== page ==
“Exporting LNG to foreign buyers will lock us into decades-long contracts, which in turn will lead to more drilling – and that means more fracking, more air and water pollution, and more climate-fueled weather disasters like record fires, droughts, and superstorms like last year's Sandy…As we have shown, once environmental impacts are evaluated, it becomes clear that the additional fracking and gas production exports would induce is unacceptable.”

“Dominion” means “the act or fact of ruling” and today in the Marcellus it equates to the “golden rule”: he who has the gold makes the rules, in which Marcellus fracked gas will soon flow to the highest bidder on the global market.

Photo Credit: ShutterStock | pinthong nakon

Comments

Let me see here. The latest figure for proven reserves throughout Appalachia (Marcellus) is 31 trillion cubic feet. http://www.eia.gov/naturalgas/crudeoilreserves/

Appalachia states (New York, New Jersey, Maryland, Pennsylvania, Virginia, Delaware, West Virginia, North Carolina) consume as of 2011 3,833 billion cubic feet of gas per year or 3.8 trillion cubic feet. The US consumes 24.4 trillion cubic feet.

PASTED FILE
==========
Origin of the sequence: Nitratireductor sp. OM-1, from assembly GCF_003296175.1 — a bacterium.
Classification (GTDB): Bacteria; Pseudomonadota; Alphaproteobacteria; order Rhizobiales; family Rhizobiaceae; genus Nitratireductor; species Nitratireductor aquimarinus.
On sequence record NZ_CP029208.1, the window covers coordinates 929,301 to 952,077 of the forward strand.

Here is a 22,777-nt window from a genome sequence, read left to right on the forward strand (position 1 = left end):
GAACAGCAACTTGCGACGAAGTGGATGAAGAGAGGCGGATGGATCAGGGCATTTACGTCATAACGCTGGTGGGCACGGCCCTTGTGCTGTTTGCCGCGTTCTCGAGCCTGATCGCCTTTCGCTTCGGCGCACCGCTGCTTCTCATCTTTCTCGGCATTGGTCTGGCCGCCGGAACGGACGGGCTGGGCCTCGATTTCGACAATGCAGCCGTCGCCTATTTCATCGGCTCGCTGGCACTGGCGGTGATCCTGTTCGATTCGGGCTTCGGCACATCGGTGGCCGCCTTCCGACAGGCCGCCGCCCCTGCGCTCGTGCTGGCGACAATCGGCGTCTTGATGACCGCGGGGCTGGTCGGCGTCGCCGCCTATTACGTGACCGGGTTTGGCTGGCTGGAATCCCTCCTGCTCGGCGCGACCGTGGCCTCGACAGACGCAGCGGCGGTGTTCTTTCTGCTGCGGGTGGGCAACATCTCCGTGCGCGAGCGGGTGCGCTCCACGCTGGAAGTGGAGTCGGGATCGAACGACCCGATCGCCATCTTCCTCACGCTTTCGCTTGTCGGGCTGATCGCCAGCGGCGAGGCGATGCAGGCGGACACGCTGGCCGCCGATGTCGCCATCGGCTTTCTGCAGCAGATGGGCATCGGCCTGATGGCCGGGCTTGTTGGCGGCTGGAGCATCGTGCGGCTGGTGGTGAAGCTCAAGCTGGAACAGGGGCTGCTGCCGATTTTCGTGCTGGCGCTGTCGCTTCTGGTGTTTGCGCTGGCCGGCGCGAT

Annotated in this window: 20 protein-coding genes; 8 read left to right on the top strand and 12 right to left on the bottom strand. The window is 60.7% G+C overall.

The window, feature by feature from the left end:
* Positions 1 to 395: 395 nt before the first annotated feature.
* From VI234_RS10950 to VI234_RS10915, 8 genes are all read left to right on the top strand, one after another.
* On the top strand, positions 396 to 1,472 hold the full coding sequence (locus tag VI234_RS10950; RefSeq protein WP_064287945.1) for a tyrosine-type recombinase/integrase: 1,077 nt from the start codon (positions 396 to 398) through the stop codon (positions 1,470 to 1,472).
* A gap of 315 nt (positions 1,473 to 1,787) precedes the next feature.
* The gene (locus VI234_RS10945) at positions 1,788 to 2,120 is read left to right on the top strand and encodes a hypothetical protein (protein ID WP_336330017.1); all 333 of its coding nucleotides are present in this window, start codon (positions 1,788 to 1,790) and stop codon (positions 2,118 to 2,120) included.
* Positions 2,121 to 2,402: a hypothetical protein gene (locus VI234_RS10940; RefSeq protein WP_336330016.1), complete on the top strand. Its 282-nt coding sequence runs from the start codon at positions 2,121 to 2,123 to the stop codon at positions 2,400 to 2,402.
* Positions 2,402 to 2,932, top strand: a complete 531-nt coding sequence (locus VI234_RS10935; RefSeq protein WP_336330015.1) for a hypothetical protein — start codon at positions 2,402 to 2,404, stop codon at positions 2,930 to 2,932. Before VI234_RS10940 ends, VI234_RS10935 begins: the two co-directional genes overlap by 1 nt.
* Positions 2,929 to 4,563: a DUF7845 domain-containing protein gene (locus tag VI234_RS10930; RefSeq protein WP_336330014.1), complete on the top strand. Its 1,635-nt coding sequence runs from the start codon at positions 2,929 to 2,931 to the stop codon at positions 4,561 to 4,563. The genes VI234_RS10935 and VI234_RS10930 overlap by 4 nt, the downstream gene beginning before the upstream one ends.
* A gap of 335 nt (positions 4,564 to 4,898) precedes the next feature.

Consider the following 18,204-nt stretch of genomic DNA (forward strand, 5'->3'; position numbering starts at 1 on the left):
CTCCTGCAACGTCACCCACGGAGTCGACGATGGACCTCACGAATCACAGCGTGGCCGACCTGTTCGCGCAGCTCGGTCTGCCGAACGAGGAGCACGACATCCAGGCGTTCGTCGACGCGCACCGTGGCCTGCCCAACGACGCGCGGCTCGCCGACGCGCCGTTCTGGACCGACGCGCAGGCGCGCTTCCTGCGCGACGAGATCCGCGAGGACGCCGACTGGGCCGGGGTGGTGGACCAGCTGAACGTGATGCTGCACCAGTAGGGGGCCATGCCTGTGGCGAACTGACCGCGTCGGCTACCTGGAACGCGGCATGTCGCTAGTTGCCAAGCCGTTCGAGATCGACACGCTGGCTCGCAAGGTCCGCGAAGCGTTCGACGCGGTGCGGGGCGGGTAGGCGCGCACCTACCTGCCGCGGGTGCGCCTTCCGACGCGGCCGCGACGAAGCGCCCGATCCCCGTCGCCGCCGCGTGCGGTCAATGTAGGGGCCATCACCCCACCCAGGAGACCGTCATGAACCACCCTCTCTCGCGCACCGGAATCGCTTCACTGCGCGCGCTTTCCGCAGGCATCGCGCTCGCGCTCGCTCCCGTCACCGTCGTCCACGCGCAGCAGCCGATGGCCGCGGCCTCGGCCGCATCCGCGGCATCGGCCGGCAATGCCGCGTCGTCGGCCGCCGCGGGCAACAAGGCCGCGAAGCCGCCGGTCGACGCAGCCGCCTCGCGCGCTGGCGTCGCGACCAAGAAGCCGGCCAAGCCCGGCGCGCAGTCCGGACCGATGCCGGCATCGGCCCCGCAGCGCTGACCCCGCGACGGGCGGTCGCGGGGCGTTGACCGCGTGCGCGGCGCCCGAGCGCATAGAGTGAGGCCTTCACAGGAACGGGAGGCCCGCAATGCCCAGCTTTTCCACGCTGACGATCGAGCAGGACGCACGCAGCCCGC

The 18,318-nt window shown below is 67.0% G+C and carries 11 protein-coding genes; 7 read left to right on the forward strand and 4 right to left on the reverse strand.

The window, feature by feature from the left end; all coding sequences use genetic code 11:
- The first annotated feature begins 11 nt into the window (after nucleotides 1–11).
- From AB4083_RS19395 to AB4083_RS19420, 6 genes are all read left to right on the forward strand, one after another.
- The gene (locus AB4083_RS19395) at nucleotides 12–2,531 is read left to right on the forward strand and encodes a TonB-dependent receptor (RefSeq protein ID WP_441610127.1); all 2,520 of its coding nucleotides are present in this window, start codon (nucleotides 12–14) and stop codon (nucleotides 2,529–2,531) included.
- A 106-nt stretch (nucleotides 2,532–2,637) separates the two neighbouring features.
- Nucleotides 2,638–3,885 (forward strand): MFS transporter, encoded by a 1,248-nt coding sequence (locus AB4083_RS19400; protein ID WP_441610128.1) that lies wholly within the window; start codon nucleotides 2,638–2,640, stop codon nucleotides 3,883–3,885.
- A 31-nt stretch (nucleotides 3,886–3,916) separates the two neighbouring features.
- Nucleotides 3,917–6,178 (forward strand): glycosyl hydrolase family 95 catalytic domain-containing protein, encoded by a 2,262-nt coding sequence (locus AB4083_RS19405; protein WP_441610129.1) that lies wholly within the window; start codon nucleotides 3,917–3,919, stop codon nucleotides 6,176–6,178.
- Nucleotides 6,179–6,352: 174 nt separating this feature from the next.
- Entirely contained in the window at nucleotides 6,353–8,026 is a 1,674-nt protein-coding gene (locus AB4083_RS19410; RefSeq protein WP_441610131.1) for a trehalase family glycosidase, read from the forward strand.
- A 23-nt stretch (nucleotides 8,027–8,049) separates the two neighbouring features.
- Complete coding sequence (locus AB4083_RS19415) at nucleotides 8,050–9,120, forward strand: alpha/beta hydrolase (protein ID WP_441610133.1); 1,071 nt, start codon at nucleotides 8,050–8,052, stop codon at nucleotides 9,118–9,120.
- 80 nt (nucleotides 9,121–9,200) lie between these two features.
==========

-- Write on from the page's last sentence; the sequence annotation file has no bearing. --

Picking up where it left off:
http://www.eia.gov/dnav/ng/ng_cons_sum_dcu_nus_a.htm

So we want to ship 0.77 billion cubic feet per day or 280 billion cubic feet per year of gas overseas? That alone could gas up Maryland and Delaware for the year. Why are we sending natural gas overseas other than to trade on the world market to make a few commodity traders really rich and to keep the price up for O&G to keep drilling? Hell New York is building the Ambrose LNG plant to receive gas from someone somewhere. So LNG will go in and out.

Put it this way, if the Marcellus was only to supply state's sitting over the formation there'd only be about 8 years of gas (31 trillion in proven reserves / 3.8 consumed per year).

Thanks Steve and great work.

Its about oil companies wanting to make more money.  If they can export or import, then natural gas will settle out to a global (higher than now) price.

However, this makes zero sense.  The US is always complaining about dependance on foreign oil.  Now that they have a local energy source, they are selling it?  That makes no sense to me.  That will simply increase local energy prices, and deplete American energy reserves.